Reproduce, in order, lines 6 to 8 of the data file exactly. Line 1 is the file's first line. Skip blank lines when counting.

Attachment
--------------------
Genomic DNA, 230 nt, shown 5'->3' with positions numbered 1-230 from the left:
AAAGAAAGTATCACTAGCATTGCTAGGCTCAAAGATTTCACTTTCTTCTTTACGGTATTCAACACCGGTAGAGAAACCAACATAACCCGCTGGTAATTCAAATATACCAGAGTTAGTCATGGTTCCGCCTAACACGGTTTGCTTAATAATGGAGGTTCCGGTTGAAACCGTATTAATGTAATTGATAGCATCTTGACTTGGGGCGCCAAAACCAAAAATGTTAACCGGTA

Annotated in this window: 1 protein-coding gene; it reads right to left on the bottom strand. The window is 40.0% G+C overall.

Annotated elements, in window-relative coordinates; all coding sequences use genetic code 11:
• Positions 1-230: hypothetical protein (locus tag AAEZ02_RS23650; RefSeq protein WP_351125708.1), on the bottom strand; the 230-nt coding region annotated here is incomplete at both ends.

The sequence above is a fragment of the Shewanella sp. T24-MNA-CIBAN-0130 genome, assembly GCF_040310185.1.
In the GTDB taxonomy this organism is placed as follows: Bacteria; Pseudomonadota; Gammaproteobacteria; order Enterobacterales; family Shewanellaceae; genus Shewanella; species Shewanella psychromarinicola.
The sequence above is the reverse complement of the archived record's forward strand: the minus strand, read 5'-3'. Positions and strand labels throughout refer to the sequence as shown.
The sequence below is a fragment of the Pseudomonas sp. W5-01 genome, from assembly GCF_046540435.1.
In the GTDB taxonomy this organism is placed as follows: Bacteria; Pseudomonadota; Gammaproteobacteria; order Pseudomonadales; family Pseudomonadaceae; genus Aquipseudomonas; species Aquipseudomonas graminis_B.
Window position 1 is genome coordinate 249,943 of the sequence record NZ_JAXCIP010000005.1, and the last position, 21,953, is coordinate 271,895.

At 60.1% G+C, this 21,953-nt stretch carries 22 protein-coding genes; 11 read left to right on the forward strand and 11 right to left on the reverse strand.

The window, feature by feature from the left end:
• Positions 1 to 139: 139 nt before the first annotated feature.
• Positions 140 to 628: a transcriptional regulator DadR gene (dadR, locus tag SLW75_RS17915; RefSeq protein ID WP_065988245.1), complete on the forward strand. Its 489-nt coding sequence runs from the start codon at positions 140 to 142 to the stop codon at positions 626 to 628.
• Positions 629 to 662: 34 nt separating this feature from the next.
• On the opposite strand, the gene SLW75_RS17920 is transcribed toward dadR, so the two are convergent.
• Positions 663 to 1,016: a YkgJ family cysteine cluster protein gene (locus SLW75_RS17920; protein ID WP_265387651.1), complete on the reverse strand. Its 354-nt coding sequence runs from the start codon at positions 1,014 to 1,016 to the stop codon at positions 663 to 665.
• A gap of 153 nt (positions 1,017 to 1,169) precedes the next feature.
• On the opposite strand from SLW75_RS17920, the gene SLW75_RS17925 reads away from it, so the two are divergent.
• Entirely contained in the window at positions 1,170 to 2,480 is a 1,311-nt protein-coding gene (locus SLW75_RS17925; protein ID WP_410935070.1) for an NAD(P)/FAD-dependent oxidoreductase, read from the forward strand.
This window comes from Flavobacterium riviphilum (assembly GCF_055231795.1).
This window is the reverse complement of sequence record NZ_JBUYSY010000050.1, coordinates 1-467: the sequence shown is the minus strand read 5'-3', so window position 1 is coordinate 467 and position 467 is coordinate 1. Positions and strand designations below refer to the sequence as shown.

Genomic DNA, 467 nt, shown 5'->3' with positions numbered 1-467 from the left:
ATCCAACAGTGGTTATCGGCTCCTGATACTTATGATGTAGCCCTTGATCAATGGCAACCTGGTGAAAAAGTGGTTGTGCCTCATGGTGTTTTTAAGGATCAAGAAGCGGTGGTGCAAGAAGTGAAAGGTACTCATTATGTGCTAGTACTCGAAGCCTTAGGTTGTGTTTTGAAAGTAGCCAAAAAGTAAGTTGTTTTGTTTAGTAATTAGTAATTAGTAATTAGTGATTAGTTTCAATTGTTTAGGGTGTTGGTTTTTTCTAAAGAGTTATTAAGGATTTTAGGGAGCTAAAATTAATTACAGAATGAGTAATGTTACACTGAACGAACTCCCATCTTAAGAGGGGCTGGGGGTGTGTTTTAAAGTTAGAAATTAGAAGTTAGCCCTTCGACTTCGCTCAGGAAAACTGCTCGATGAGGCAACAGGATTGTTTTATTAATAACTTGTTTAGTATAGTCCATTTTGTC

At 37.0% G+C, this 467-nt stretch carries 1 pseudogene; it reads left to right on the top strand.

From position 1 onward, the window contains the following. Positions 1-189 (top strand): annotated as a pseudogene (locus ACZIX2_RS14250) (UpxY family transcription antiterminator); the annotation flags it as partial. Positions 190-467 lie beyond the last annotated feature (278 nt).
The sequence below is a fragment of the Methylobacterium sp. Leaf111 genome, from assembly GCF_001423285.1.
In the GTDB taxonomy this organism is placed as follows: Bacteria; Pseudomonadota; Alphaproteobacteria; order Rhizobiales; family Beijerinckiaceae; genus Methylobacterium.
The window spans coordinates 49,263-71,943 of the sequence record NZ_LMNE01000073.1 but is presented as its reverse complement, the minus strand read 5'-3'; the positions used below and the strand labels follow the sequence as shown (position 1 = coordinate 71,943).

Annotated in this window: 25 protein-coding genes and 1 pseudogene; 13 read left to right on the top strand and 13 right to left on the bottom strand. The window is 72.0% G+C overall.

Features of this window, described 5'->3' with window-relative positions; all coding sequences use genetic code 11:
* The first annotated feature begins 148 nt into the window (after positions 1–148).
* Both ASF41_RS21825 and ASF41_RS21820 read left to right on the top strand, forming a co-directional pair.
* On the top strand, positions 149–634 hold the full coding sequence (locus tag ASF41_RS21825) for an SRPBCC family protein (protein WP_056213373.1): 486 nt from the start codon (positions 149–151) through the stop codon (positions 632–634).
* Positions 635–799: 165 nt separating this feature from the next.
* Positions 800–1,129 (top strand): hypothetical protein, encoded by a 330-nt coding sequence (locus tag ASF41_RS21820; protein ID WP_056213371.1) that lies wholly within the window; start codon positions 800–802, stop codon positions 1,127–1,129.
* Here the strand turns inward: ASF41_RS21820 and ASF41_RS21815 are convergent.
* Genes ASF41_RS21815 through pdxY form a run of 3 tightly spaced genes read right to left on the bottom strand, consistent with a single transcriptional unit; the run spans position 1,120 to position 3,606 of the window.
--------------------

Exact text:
The sequence above is a fragment of the Shewanella sp. T24-MNA-CIBAN-0130 genome, assembly GCF_040310185.1.
In the GTDB taxonomy this organism is placed as follows: Bacteria; Pseudomonadota; Gammaproteobacteria; order Enterobacterales; family Shewanellaceae; genus Shewanella; species Shewanella psychromarinicola.
The sequence above is the reverse complement of the archived record's forward strand: the minus strand, read 5'-3'. Positions and strand labels throughout refer to the sequence as shown.